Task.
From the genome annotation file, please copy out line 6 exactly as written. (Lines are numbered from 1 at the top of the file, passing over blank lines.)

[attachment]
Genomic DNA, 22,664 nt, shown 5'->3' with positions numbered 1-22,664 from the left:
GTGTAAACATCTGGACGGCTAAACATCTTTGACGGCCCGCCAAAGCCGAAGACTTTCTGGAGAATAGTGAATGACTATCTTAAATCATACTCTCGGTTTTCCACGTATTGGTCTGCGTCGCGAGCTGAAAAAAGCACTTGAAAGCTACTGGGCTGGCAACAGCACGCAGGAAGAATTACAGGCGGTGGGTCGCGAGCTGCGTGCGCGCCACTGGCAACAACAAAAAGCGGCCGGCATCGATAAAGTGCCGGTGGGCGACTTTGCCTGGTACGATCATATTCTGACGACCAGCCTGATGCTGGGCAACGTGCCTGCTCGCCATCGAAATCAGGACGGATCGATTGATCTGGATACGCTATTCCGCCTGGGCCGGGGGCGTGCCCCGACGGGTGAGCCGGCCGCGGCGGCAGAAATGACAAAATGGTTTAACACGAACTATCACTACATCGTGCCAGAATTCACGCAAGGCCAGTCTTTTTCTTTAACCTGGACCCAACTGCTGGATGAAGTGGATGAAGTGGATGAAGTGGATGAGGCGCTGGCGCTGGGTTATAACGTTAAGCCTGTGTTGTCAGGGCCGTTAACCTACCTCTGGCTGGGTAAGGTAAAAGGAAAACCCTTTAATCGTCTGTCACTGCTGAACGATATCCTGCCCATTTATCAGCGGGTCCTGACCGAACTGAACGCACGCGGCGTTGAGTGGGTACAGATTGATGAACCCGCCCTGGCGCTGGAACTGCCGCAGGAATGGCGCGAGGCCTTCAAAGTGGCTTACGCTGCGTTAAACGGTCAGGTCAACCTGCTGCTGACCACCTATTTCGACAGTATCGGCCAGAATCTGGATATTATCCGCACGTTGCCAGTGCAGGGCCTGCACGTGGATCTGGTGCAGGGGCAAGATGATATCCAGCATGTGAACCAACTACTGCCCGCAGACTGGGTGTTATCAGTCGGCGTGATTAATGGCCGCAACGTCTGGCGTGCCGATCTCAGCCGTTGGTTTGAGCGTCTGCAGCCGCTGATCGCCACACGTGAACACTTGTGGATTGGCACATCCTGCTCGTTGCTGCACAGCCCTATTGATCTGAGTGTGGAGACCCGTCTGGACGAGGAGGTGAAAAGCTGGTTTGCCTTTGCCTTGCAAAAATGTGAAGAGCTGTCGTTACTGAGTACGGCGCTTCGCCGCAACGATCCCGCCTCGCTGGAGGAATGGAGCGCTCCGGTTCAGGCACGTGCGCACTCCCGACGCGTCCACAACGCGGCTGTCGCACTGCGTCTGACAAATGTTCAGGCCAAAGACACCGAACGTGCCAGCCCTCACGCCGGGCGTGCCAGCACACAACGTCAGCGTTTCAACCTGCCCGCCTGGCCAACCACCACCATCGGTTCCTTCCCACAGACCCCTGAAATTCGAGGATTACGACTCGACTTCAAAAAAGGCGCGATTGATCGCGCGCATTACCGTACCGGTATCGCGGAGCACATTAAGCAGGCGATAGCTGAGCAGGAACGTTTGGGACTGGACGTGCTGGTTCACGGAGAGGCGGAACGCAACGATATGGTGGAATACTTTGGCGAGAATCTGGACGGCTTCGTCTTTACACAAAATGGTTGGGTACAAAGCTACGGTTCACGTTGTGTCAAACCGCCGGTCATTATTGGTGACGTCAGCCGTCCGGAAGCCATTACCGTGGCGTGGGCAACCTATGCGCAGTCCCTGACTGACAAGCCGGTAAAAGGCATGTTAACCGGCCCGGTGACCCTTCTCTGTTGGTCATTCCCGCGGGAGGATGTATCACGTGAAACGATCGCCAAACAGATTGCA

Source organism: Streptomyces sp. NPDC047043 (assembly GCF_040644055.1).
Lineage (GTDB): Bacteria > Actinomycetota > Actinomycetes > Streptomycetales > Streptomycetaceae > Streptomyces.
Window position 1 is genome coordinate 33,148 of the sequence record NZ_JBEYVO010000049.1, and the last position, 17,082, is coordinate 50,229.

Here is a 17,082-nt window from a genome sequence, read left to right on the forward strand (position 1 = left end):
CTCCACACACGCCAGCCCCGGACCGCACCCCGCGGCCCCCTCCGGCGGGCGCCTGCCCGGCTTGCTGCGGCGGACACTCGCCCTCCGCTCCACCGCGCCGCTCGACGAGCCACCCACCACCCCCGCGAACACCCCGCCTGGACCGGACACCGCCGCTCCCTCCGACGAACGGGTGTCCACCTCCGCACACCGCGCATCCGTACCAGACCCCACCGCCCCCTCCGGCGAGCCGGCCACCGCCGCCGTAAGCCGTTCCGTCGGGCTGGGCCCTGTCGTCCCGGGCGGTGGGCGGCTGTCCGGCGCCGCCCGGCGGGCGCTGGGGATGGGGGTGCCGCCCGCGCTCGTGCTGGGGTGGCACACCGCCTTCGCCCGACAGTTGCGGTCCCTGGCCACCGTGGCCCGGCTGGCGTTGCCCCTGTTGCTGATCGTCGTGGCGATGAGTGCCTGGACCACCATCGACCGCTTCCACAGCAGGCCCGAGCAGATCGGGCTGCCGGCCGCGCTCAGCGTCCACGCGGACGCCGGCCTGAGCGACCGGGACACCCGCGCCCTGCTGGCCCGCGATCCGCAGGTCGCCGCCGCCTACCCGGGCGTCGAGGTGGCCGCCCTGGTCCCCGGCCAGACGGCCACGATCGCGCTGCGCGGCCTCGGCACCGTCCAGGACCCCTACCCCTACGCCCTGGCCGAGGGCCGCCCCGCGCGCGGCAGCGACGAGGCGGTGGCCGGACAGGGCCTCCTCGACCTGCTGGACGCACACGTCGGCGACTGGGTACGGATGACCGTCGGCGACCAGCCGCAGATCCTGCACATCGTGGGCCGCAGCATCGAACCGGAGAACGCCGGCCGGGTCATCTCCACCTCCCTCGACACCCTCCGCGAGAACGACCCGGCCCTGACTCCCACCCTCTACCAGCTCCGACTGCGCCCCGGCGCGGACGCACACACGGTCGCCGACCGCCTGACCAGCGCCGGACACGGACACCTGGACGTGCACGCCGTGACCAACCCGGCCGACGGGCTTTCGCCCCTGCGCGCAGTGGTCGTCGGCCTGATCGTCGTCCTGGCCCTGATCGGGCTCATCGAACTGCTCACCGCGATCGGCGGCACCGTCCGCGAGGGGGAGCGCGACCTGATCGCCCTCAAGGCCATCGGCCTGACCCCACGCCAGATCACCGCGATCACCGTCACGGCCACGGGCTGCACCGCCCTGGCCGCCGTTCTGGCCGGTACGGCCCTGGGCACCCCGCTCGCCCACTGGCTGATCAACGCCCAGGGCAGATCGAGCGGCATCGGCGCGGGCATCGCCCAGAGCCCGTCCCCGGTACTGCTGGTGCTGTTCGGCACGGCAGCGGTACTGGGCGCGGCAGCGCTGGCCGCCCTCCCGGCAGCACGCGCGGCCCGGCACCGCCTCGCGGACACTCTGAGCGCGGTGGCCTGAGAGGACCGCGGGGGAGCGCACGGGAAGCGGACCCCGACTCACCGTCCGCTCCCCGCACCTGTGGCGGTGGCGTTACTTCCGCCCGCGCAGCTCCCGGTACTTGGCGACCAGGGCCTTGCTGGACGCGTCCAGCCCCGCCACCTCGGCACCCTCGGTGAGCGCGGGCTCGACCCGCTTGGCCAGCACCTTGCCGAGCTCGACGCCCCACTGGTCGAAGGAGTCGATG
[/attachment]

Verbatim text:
Here is a 17,082-nt window from a genome sequence, read left to right on the forward strand (position 1 = left end):